Planning Circular 10/2009: Planning Enforcement

Policy on the use of enforcement powers in planning.

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1. Sections 156-158 of the 1997 Act provide planning authorities with 'rights of entry'.

Rights Of Entry Without A Warrant

2. Section 156 enables planning authorities to authorise a person to enter land, at a reasonable hour, for any of the following purposes:

  • to ascertain whether there is, or has been, any breach of planning control on the land, or on any other land;
  • to determine whether any of the planning authority's enforcement powers should be exercised in relation to the land, or any other land;
  • to determine how any such power should be exercised; and,
  • to ascertain whether there has been compliance with any requirement arising from earlier enforcement action in relation to the land, or any other land.

3. For the purpose of determining whether an enforcement notice should be issued in relation to any land, the Scottish Ministers may also authorise entry, at a reasonable hour, to that land or any other land, provided that they have consulted the relevant planning authority.

4. The powers also allow that if necessary, neighbouring land can be entered, whether or not it is in the same ownership, or is occupied by the person whose land is being investigated.

5. The provisions of section 156 state that there must be 'reasonable grounds for entering [the land] for the purpose in question'. This is interpreted to mean that the planning authority considers that entering the land is an appropriate means of obtaining the information required by the planning authority to fulfil its obligations in regard to planning enforcement.

6. Admission, under these powers, to any building used as a dwellinghouse cannot be demanded, unless the occupier has been given 24 hours notice of the intended entry.

Rights of Entry With a Warrant

7. Section 157 provides that, when there are reasonable grounds for entering land for enforcement purposes, if such entry is refused, or is expected to be refused, or the case is one of urgency, entry by warrant issued by a Sheriff is possible, subject to the following limitations:

  • it only authorises entry on one occasion;.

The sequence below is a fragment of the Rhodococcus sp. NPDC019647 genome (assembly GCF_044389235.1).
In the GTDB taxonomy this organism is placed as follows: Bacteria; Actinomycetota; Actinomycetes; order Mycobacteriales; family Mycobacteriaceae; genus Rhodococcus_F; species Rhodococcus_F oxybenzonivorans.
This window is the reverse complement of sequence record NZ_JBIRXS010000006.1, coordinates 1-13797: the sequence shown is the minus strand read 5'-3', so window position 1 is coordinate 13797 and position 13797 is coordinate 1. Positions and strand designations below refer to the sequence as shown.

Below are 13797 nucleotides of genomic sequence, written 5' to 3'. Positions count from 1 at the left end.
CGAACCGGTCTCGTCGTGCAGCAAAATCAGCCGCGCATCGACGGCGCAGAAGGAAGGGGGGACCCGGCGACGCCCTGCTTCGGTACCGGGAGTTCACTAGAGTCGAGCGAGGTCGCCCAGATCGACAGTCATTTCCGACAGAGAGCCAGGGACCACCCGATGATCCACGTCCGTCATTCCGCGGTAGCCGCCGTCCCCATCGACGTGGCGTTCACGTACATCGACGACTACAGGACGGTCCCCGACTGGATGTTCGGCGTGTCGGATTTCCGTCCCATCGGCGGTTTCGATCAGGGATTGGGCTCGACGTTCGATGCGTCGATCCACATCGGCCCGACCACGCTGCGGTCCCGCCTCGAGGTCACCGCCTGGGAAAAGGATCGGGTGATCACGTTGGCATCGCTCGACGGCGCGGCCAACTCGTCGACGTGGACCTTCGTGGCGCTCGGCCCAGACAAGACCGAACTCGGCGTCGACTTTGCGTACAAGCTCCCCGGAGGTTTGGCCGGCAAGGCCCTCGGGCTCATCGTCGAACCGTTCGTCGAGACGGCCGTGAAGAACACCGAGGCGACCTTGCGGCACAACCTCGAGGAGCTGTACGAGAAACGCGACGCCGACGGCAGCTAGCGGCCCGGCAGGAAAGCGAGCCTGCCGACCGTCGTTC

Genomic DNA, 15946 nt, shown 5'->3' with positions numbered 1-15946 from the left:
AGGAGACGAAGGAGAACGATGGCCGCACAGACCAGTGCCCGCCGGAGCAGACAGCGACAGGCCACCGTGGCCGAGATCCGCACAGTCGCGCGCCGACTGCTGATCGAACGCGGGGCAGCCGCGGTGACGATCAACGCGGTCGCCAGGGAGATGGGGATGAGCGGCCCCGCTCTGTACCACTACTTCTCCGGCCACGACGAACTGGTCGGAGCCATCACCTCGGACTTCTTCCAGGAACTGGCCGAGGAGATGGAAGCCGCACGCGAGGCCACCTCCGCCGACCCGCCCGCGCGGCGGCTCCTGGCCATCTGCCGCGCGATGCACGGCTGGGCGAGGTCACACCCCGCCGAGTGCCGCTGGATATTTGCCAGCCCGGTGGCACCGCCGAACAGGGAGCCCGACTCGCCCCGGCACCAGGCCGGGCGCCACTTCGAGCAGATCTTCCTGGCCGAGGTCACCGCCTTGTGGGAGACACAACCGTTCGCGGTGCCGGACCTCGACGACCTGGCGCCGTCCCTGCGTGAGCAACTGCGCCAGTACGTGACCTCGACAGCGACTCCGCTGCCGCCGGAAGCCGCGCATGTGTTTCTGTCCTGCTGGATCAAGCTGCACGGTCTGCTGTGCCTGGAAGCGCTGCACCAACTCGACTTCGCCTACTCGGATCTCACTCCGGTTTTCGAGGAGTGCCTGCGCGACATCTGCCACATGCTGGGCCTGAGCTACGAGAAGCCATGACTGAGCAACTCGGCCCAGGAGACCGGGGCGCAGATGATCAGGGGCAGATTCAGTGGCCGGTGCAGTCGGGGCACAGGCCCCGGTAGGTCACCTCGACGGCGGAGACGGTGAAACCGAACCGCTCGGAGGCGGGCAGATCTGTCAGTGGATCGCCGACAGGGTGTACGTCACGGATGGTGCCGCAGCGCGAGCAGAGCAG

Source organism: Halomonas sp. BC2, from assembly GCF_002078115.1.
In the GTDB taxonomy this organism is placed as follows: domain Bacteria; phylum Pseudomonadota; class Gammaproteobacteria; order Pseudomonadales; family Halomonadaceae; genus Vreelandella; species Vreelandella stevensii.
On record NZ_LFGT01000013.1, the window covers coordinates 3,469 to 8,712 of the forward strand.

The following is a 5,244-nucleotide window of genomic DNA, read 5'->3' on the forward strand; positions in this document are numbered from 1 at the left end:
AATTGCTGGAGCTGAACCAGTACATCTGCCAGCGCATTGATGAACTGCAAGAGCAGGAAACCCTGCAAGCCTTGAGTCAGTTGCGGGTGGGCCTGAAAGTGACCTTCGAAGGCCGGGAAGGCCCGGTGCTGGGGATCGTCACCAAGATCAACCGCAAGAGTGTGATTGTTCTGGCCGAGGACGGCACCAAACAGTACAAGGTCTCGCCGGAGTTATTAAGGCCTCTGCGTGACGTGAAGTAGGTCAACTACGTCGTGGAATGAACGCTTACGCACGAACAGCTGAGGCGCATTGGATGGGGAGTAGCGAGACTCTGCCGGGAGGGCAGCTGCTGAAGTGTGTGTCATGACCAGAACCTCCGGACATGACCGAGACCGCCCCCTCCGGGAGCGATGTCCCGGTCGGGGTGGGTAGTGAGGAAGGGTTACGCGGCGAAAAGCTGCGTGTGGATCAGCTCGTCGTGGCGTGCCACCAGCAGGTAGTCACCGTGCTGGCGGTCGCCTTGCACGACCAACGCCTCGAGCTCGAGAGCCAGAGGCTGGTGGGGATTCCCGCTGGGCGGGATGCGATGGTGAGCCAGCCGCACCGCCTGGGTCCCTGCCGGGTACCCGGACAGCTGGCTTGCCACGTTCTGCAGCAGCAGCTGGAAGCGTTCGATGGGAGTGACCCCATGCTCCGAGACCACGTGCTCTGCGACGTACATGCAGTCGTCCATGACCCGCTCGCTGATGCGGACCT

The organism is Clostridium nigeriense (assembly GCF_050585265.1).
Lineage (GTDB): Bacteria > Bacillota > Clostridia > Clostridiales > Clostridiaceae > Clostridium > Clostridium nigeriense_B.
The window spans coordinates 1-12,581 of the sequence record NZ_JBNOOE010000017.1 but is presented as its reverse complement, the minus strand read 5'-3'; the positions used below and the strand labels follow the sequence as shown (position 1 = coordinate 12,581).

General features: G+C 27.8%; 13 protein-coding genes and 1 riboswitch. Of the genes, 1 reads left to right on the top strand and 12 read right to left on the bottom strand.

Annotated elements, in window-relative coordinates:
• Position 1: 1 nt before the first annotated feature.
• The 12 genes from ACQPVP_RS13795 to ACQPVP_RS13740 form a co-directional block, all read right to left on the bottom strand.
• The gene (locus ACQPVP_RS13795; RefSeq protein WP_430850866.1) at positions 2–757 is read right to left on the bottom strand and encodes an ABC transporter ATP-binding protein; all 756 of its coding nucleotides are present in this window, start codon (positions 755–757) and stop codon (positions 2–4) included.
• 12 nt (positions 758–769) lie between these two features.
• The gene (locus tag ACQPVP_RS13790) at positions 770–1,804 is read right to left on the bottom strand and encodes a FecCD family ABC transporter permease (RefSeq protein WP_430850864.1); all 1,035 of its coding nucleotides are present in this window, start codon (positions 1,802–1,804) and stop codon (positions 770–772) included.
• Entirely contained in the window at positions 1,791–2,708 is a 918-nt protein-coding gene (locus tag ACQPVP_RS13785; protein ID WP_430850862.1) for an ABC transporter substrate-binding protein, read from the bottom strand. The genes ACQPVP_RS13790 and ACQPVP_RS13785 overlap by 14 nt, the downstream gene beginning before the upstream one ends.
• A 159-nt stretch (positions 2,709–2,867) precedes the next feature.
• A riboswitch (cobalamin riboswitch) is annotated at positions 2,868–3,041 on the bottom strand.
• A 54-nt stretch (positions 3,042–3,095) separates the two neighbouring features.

• the entry must be within one month from the date of issue of the warrant;
  • and the entry must be at a reasonable hour, unless the case is one of urgency.

Rights Of Entry: Supplementary Provisions

8. Section 158 provides that, on entering any land in pursuance of the right of entry, authorised persons must if so required, produce evidence of their authorisation and state the purpose of their entry before they enter the land.

9. The authorised person may take with them such other persons as may be necessary for the purpose of their entry.

10. It is an offence to wilfully obstruct an authorised person acting in the exercise of a right of entry. Any person found guilty of such an offence is liable, on summary conviction, to a fine not exceeding level 3 on the standard scale.

11. If any person who enters any land in exercise of a right of entry discloses any information obtained by them while on the land about any manufacturing process or trade secret, they shall be guilty of an offence and liable, on summary conviction, to a fine not exceeding the statutory maximum. On conviction on indictment, the penalty is a term of imprisonment not exceeding 2 years or an unlimited fine, or both. (It is not an offence to disclose information in the course of performing a duty in connection with the purpose for which entry to the land was authorised).

12. If any damage is caused to land (which includes a building) or moveable property (for example, machinery, equipment or livestock), compensation may be recovered by any person suffering the damage from the authority who gave the written authority for the entry.

13. Planning authorities are expected to take every reasonable precaution to ensure that no damage is caused to land or moveable property as a result of exercising the right of entry. As their investigations for enforcement purposes will normally be confined to a visual inspection, any consequential damage should be most exceptional.

14. On leaving the land, the authorised person must, if the owner or occupier is not then present, leave it as effectively secured against trespassers as it was found.

Rights Of Entry: Agricultural Land

15. Planning authorities should bear in mind that, in the interests of animal and plant health, it is essential that special precautions are observed when the right of entry to agricultural land or fish farms is exercised when there is an outbreak of serious disease in livestock (such as Foot and Mouth disease) or in plants. Entry may be prohibited or inadvisable on disease control grounds. Planning authority officers should contact the appropriate agencies or government departments to check that there are no restrictions in place.

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